Black Slave Owners
   

Port Hudson
Civil War Louisiana


American Civil War
May 21-July 9, 1863

In cooperation with Major General Ulysses S. Grant's offensive against Vicksburg, Union Major General Nathaniel P. Banks's army moved against the Confederate stronghold at Port Hudson on the Mississippi River.

On May 27, after their frontal assaults were repulsed, the Federals settled into a siege which lasted for 48 days. Banks renewed his assaults on June 14 but the defenders successfully repelled them.

On July 9, 1863, after hearing of the fall of Vicksburg, the Confederate garrison of Port Hudson surrendered, opening the Mississippi River to Union navigation from its source to New Orleans.

At the battle of Port Hudson, Louisiana, May 27, 1863, the African American soldiers bravely advanced over open ground in the face of deadly artillery fire. Although the attack failed, the black solders proved their capability to withstand the heat of battle.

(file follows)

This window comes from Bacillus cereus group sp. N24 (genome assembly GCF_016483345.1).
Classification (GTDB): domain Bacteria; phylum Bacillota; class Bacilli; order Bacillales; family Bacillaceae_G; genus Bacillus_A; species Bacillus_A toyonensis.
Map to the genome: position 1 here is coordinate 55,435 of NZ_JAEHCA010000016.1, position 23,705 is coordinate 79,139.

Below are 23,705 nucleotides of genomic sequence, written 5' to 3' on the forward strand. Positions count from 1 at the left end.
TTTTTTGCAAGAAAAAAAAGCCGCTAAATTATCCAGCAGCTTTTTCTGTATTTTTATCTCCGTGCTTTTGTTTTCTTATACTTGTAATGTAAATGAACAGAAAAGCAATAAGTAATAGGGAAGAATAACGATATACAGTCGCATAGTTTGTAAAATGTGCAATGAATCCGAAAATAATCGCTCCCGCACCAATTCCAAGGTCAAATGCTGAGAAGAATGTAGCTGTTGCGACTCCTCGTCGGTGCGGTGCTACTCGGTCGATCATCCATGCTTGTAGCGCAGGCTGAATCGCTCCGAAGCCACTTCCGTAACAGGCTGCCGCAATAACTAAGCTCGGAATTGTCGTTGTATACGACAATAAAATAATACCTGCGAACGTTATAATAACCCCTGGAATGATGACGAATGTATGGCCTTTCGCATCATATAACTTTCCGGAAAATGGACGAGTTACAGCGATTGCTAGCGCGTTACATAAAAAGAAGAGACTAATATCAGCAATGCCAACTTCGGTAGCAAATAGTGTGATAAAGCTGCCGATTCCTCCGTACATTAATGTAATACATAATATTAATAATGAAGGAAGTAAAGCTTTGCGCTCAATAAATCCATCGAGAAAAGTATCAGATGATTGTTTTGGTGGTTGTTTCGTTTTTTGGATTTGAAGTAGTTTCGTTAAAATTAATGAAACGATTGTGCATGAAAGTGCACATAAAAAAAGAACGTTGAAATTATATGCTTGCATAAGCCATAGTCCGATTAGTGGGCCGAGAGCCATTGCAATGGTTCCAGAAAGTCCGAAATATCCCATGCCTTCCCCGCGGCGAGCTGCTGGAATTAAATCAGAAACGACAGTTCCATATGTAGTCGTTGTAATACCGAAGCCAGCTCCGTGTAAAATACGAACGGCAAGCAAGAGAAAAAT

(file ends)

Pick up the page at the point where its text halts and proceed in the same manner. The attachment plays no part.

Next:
Result(s): Union victory

Location: East Baton Rouge Parish and East Feliciana Parish

Campaign: Siege of Port Hudson (1863)

Date(s): May 21-July 9, 1863

Principal Commanders: Major General Nathaniel P. Banks [US]; Major General Franklin Gardner [CS]

Forces Engaged: XIX Army Corps, Army of the Gulf [US]; Confederate forces, 3rd District, Department of Mississippi and East Louisiana, Port Hudson [CS]

Estimated Casualties: 12,208 total (US 5,000; CS 7,208)


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Sources:
U.S. National Park Service
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